|Woolston Eyes Bird Reserve|
Woolston Eyes Conservation Group, a voluntary organisation formed in 1979, manages the rich and varied wildlife of the deposit grounds with the agreement of the Manchester Ship Canal Company. Its aim is to promote the study and conservation of the wildlife and habitat of the area with particular regard to the ornithology. The group undertakes management work to preserve or maximise the ornithological value of the Reserve, provides and maintains hides for the use of the public and permit holders, keeps the paths open and discourages disturbance. The group produces an Annual Report which summarises the work carried out and the results obtained including the scientific study of the flora and fauna of the Reserve. To carry out this work the group raises funds by the sale of Permits, Annual Reports and by applying for grants from various organisations.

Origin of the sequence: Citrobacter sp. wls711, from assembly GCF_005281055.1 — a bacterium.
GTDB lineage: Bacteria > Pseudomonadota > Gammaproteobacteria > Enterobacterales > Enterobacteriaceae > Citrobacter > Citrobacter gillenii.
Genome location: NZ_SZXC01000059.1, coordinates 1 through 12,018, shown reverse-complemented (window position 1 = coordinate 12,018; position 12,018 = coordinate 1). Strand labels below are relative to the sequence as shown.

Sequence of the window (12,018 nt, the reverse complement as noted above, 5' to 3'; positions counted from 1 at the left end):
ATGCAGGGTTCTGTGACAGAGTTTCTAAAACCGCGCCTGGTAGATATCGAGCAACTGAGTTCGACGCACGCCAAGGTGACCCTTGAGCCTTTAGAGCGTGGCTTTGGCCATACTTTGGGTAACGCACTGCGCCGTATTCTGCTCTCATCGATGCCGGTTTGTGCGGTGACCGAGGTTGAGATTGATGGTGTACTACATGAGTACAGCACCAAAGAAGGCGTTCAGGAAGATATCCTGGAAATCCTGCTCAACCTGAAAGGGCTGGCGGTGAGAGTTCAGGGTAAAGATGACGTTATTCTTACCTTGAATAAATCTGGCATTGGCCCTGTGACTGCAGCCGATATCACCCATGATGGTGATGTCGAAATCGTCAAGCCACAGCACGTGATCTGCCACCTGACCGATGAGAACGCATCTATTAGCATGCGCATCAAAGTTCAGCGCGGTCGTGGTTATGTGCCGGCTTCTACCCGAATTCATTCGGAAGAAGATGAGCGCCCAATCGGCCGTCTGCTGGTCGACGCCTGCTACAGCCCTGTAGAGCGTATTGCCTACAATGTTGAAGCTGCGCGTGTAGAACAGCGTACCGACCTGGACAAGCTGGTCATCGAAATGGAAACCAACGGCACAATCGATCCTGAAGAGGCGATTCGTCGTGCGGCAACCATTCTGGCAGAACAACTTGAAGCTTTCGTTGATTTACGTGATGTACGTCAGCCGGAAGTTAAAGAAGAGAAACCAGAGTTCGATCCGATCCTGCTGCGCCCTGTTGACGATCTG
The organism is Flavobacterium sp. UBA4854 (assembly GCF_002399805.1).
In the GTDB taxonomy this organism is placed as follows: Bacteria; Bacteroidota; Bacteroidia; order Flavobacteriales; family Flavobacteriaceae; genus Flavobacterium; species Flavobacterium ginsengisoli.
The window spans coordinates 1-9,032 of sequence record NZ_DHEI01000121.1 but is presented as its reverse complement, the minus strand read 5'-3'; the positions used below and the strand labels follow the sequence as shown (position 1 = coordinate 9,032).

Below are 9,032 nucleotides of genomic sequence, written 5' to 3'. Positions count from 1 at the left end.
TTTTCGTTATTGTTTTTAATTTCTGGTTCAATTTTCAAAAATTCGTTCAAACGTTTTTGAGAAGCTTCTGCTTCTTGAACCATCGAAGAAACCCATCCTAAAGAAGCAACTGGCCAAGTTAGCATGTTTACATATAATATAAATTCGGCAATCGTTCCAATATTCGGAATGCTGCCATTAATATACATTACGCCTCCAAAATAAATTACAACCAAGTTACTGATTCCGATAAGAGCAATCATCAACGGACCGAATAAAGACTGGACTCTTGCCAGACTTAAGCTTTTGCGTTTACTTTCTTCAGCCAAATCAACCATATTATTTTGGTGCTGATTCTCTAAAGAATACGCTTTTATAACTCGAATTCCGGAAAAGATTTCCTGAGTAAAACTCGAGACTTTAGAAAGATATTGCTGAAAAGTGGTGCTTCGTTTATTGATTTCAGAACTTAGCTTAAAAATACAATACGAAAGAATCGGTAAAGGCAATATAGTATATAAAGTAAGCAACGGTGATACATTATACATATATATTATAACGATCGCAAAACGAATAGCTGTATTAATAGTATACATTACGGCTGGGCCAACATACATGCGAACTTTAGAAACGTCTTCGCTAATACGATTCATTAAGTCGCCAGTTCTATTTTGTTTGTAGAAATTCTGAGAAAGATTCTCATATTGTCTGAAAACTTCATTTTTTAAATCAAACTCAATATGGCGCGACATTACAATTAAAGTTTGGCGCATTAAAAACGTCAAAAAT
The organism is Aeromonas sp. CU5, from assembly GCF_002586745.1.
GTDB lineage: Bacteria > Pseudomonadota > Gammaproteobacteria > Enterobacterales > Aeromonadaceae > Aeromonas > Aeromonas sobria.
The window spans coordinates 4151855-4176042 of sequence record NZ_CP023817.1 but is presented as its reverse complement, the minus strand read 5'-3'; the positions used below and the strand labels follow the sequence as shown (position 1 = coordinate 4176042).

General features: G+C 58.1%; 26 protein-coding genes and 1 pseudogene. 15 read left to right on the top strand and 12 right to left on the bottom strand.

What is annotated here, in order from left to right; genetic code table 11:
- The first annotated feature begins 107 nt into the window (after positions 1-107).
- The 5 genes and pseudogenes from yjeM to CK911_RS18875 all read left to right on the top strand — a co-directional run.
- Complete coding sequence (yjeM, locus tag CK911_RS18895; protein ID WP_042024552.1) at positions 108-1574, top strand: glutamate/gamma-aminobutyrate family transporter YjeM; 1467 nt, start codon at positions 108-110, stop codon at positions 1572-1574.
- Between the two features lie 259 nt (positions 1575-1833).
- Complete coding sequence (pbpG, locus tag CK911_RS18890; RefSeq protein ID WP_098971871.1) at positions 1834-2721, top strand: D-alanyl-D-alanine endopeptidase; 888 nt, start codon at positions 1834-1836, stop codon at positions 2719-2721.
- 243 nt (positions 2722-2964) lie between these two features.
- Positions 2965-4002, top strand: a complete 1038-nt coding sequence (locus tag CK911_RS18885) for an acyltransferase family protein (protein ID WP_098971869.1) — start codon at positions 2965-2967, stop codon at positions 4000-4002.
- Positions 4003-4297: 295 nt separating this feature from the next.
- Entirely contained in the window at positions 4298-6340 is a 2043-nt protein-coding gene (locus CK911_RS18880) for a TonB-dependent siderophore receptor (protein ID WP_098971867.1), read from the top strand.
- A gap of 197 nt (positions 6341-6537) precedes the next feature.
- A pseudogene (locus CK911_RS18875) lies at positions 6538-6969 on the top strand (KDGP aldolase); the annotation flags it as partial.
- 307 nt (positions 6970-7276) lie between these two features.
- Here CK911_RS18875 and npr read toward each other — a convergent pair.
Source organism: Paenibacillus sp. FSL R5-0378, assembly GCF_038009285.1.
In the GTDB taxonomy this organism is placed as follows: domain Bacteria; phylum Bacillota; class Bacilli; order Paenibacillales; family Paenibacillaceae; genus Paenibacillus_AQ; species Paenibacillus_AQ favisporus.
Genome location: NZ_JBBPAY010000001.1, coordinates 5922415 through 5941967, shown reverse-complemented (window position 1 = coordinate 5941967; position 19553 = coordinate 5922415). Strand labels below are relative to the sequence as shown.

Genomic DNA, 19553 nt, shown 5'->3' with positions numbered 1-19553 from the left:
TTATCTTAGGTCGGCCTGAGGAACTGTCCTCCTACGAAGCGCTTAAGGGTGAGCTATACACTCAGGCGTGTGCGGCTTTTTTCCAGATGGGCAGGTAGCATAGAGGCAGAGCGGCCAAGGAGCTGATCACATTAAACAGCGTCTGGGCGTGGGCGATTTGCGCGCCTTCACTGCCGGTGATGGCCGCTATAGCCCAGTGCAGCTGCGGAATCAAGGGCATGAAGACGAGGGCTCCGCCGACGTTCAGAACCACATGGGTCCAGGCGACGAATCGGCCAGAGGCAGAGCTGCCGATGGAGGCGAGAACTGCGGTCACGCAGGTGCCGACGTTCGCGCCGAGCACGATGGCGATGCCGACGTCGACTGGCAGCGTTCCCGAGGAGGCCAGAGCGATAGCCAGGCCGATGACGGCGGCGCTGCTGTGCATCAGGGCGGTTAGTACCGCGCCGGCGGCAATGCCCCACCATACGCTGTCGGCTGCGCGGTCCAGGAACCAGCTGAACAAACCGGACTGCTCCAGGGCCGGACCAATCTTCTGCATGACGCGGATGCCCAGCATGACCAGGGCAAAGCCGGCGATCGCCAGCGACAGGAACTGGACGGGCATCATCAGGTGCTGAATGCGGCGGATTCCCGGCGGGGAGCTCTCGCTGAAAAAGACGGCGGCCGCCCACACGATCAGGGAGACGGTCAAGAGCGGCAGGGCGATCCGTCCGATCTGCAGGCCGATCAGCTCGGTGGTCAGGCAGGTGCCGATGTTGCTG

In all, two hundred and thirty two species have been recorded on the Reserve, including thirteen species of raptor, more than thirty species of wader, all five grebes, the three woodpeckers, and five species of owl.
Lying next to the Mersey, the flooded beds inevitably attract large numbers of dabbling ducks moving inland from the estuary. The Mersey Valley Pochard flock also spends time here, making this an excellent place to see winter wildfowl. Typically a thousand or more Teal are present, sometimes several times this figure, with several hundred Mallard and Pochard, a hundred or so Shoveller, Gadwall and Tufted Duck, and from a few dozen to several hundred Pintail. Ruddy Duck were also a regular feature. Other species of wildfowl occur less frequently or in smaller numbers, and scarce or rare species such as Ring-necked Duck, Feruginous and Long-tailed Duck, Green Winged Teal, Common Scoter and Smew have been noted. In late autumn and winter skeins of Pink-footed Geese can often be observed making hard weather movements to the east coast.
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